boiling the rosin is added slowly and the heating is continued for

one hour taking care to stir mixture occasionally, then the pine oil is

added and the heating is continued until a sample that has been

withdrawn and poured into water does not show separation of oil.

When the test is satisfactory the heat is removed and the glucose is

added.

For use add one ounce to gallon of water. This disinfectant can

also be used for a cattle dip in the above proportions.

Coal Tar Disinfectant

Tar Acid Oil ...................................................... 66.00 %

Rosin .................................................................. 20.00 %

Caustic Soda (25% Solution) .......................... 10.30 %

Water ................................................................... 3.70 %

This disinfectant is made same as above and used in same

manner.

Cresylic Disinfectant (B.P.)

Cresol ...................................................................... 50 cc.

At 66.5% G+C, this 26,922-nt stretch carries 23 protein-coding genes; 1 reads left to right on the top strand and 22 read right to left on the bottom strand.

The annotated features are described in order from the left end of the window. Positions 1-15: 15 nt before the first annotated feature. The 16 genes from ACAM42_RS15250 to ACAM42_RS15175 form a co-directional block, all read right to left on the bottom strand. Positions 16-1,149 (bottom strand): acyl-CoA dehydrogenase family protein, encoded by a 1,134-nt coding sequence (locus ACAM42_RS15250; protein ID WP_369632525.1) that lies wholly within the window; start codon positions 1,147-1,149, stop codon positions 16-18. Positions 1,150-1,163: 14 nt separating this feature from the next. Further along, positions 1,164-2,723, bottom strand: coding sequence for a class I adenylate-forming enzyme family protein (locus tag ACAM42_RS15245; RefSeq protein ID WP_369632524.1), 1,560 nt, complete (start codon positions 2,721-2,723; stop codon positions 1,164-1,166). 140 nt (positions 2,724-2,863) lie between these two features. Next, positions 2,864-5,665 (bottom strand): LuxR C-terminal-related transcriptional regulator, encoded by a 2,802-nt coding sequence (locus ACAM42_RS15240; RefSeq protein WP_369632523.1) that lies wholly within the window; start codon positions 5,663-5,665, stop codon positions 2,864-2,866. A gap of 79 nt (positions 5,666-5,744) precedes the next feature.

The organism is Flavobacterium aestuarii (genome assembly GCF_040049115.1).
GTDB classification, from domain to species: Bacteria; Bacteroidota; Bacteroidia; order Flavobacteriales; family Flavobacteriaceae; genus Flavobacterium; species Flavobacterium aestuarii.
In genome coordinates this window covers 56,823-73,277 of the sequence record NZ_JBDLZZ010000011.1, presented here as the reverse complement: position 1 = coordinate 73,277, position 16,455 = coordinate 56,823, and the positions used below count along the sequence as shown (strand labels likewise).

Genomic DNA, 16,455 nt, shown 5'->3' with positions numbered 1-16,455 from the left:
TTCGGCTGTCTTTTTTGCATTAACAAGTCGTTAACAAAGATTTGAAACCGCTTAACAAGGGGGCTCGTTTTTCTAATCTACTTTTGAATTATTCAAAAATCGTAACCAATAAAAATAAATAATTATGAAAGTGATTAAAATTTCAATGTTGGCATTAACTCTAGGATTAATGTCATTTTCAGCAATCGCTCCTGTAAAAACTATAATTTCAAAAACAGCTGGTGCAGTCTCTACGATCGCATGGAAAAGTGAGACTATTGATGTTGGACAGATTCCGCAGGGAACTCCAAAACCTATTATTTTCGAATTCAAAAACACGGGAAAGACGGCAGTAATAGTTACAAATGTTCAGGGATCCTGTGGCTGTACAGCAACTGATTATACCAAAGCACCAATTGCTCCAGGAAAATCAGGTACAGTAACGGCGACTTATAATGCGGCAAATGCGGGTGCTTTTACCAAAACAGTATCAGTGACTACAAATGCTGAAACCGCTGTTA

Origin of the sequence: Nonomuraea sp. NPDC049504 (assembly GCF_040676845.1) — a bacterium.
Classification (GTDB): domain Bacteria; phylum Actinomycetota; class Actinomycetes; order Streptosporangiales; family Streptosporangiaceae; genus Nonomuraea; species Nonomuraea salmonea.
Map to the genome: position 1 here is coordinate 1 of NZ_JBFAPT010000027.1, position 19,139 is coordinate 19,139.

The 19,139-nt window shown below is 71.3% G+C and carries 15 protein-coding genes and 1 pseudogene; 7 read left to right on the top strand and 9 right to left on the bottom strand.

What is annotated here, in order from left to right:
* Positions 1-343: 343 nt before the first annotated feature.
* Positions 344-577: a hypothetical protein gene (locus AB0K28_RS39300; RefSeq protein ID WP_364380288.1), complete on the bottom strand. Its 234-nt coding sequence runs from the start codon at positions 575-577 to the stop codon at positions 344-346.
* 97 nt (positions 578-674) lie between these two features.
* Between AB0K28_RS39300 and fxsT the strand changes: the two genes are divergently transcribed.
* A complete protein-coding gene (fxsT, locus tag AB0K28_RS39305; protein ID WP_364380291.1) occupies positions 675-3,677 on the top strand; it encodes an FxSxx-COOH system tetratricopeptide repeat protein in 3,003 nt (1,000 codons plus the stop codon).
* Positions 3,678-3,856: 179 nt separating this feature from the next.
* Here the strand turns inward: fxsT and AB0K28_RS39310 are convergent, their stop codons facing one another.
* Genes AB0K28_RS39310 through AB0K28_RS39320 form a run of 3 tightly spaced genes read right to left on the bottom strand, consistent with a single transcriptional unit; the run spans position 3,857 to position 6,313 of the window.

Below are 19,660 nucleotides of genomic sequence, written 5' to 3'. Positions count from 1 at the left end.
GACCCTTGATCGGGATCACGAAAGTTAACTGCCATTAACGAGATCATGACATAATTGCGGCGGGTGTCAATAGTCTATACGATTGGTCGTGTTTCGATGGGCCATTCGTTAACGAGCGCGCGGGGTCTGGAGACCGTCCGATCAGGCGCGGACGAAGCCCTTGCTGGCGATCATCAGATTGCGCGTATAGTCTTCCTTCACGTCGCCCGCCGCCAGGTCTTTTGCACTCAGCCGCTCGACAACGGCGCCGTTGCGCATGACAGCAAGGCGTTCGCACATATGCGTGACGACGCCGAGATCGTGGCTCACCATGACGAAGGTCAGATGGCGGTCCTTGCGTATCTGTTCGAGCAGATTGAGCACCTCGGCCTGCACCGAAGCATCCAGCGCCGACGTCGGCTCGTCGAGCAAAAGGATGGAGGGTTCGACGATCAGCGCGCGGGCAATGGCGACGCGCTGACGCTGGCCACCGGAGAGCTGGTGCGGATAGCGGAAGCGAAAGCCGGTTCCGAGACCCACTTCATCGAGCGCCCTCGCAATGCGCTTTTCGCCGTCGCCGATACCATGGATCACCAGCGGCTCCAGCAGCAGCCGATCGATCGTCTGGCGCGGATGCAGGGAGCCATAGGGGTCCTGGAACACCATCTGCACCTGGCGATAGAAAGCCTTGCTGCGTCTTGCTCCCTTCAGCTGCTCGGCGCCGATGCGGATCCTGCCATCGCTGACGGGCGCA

Linseed Oil ............................................................. 17 g.

Oleic Acid ................................................................ 1 g.

Potassium Hydroxide........................................... 4.2 g.

Distilled Water to ................................................. 100 cc.

The oil and acid are heated to the maximum temperature

of the water-bath and a solution of the potassium hydroxide

in 25 mils, of water, heated nearly to boiling, is added.

The mixture is well stirred, and heated with frequent stirring

until saponification is complete. If too much evaporation occurs the

soap may aggregate to a mass and float on the surface of the oil. This

is remedied by the addition of water. The dish is finally removed from

the water-bath and allowed to cool for five minutes. The cresol is

then dissolved in the soap without heat and the liquid adjusted to

volume.